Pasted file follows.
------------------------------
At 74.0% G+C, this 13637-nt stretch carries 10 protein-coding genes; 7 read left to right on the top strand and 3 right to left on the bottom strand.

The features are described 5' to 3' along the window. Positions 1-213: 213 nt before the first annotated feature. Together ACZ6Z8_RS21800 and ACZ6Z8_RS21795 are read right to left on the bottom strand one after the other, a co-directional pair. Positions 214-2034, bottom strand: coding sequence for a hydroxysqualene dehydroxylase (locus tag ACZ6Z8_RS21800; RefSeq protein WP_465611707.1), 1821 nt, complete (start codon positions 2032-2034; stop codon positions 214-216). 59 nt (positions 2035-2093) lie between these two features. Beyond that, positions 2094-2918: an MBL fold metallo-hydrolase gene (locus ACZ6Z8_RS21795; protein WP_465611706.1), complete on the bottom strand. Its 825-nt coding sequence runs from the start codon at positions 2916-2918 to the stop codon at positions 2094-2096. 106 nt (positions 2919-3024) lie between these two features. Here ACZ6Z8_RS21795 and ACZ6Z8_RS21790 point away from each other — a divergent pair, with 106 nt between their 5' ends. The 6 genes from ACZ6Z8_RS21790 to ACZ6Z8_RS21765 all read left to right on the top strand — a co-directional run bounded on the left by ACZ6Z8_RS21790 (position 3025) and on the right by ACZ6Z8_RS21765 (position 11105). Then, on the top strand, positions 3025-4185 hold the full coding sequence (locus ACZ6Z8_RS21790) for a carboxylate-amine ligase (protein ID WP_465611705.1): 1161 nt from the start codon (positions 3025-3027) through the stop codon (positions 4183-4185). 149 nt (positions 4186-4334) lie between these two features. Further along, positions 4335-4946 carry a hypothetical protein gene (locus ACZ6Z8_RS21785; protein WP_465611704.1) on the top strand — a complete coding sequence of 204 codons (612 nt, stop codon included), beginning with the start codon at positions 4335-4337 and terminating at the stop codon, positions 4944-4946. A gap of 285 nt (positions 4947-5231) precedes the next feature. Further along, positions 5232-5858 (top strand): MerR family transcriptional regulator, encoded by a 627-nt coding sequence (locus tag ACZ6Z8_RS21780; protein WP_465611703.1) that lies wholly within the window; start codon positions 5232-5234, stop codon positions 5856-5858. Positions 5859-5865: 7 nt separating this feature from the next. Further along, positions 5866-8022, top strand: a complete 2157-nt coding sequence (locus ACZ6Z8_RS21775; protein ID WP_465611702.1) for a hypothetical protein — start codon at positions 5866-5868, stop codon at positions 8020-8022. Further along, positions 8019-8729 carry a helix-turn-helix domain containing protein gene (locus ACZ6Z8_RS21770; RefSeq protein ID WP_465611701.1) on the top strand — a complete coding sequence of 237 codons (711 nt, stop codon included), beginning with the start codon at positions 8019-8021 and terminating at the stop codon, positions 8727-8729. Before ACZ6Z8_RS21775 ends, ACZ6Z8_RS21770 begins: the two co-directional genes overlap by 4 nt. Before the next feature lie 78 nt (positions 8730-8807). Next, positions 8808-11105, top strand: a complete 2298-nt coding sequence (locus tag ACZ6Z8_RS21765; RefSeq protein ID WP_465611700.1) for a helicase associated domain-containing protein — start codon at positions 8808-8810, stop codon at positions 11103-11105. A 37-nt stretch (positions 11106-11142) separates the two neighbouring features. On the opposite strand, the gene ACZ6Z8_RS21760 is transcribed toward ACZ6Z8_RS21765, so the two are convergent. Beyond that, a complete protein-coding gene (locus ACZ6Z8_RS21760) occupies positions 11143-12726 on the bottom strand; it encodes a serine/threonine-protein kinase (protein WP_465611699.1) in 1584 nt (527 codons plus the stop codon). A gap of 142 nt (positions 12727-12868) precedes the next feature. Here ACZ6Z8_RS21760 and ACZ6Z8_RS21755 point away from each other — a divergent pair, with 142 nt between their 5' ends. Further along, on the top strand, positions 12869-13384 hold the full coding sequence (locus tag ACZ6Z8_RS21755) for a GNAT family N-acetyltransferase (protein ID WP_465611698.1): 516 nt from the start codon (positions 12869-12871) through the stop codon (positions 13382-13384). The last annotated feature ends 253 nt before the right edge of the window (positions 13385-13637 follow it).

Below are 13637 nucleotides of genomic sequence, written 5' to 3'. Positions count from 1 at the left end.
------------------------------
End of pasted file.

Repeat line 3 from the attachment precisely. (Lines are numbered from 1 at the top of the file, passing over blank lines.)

Below are 13637 nucleotides of genomic sequence, written 5' to 3'. Positions count from 1 at the left end.